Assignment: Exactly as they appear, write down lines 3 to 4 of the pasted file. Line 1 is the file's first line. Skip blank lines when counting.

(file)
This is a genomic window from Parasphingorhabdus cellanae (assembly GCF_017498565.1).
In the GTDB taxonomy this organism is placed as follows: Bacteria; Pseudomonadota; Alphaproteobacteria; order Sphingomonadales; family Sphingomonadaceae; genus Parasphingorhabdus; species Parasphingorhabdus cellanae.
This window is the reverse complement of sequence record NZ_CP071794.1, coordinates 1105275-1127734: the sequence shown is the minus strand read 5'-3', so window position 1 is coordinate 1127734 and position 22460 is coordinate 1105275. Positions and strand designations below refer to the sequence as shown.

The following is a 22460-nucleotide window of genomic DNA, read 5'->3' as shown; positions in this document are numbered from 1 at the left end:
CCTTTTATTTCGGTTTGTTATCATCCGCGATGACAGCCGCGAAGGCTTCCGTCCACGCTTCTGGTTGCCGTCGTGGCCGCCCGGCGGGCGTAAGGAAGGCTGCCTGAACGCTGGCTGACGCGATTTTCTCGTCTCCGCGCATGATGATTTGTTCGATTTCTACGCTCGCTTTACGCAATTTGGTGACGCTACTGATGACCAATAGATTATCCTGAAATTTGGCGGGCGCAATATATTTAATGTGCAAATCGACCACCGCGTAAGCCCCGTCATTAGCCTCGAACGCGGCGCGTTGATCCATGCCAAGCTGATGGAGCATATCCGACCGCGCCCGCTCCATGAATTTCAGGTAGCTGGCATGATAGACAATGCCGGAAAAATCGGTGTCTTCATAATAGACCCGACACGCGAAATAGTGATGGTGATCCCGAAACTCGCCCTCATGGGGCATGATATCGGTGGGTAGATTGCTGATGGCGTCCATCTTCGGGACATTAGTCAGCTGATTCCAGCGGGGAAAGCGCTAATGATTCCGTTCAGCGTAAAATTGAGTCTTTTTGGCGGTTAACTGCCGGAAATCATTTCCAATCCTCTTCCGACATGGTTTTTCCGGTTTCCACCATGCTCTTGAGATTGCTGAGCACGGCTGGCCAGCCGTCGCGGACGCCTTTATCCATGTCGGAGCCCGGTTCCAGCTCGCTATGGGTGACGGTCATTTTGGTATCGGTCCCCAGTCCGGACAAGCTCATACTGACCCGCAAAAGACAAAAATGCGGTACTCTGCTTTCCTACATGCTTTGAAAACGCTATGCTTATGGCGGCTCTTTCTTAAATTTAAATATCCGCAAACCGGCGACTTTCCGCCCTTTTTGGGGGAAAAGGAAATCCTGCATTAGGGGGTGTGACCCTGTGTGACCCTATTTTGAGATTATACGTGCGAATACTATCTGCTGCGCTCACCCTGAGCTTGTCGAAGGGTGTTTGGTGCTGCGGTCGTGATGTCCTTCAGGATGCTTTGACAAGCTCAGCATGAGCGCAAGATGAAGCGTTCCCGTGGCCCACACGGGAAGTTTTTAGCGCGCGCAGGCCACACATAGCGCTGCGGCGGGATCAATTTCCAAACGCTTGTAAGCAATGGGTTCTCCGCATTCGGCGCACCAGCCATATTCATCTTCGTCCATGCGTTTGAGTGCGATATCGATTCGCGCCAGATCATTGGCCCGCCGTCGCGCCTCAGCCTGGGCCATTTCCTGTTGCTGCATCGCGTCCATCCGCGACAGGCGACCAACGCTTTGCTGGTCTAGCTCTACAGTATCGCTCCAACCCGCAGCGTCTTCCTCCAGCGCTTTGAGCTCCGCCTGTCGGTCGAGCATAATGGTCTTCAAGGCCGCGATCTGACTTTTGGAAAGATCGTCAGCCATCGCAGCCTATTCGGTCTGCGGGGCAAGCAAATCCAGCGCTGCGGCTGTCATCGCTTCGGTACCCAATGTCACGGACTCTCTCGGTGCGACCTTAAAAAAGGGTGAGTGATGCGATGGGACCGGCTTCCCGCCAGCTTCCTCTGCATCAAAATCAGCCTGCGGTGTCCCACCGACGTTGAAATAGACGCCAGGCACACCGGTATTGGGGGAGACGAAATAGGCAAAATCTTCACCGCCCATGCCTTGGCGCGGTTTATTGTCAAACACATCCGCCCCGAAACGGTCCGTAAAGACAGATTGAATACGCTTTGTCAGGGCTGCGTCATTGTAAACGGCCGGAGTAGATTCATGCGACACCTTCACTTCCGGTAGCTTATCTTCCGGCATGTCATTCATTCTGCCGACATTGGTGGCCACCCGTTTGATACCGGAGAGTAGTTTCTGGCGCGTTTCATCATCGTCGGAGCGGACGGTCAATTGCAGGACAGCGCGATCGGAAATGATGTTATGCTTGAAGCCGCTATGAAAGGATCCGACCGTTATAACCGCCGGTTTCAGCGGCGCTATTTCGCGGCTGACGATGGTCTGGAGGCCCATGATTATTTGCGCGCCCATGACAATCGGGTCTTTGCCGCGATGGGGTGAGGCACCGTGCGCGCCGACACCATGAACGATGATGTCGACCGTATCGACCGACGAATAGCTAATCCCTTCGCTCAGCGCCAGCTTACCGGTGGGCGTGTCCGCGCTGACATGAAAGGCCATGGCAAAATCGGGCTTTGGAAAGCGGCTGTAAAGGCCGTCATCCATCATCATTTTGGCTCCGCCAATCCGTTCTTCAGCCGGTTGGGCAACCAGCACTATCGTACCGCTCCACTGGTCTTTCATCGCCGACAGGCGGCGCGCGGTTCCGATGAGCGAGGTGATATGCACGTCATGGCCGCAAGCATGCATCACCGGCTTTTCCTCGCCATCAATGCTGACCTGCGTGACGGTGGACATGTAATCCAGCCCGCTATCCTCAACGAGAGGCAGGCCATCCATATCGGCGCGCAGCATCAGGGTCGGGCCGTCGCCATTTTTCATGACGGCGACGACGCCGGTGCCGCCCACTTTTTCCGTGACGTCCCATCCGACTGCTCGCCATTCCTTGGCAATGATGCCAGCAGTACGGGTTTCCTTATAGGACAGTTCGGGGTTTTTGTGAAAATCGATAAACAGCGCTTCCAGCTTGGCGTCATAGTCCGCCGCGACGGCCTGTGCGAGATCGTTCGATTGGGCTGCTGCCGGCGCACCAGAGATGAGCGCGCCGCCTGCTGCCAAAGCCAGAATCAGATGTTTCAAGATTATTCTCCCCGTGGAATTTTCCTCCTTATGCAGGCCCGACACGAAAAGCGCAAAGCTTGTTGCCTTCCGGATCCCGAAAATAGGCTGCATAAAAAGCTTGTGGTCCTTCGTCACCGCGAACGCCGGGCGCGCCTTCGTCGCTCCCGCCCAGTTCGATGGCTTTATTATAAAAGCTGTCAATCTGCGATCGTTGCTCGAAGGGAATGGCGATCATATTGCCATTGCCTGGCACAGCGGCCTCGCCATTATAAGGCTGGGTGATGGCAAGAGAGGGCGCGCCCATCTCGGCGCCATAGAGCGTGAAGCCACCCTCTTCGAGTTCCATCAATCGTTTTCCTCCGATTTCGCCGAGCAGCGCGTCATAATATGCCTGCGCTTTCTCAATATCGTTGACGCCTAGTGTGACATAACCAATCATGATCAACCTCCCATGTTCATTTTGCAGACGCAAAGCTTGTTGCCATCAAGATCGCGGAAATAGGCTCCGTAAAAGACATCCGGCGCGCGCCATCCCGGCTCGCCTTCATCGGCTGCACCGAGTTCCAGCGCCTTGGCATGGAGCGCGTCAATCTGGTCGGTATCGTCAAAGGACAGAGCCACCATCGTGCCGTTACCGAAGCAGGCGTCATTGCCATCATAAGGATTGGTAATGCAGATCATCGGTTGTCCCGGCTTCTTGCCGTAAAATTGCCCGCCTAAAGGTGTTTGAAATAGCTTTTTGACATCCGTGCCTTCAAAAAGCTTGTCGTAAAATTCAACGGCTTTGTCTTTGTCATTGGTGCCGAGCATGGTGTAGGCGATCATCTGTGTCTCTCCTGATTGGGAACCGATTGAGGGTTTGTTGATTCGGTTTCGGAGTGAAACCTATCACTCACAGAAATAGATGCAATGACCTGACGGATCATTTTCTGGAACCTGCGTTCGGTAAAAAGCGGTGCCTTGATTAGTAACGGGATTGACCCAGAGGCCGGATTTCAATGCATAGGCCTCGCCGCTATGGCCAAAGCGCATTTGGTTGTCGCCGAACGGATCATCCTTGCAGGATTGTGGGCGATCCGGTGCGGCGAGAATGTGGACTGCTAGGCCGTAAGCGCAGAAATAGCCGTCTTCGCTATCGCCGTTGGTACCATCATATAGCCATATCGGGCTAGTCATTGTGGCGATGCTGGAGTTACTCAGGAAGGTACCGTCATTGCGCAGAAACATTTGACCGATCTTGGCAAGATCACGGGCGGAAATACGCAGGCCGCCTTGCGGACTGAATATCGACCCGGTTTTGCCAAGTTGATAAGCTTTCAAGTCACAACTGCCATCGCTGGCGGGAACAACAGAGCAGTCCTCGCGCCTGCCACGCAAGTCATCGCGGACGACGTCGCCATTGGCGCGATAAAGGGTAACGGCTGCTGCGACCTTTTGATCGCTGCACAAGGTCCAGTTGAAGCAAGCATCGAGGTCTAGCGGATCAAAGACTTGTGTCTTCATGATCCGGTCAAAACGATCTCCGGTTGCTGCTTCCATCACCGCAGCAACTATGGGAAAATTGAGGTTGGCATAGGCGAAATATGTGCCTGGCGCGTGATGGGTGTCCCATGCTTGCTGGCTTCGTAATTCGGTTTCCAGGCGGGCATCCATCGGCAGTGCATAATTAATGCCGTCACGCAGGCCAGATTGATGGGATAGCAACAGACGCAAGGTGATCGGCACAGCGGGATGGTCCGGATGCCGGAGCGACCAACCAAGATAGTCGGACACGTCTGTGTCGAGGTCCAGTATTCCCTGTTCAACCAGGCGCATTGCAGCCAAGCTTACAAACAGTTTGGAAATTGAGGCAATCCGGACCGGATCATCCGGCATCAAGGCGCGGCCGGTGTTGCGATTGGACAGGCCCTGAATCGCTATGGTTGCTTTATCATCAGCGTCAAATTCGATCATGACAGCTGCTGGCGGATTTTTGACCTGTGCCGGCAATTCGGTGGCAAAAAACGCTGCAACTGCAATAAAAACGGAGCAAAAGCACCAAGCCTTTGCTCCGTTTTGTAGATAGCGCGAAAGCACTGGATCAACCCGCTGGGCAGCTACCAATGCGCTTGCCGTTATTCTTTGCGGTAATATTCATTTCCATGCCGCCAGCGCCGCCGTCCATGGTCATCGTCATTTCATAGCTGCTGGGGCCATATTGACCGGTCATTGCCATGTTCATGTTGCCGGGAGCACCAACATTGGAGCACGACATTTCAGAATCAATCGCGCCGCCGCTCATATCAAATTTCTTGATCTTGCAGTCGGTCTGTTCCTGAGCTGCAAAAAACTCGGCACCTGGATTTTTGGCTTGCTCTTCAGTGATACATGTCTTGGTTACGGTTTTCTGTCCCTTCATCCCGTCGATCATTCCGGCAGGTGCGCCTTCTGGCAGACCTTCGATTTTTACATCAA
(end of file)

This window is the reverse complement of sequence record NZ_CP071794.1, coordinates 1105275-1127734: the sequence shown is the minus strand read 5'-3', so window position 1 is coordinate 1127734 and position 22460 is coordinate 1105275. Positions and strand designations below refer to the sequence as shown.

The following is a 22460-nucleotide window of genomic DNA, read 5'->3' as shown; positions in this document are numbered from 1 at the left end: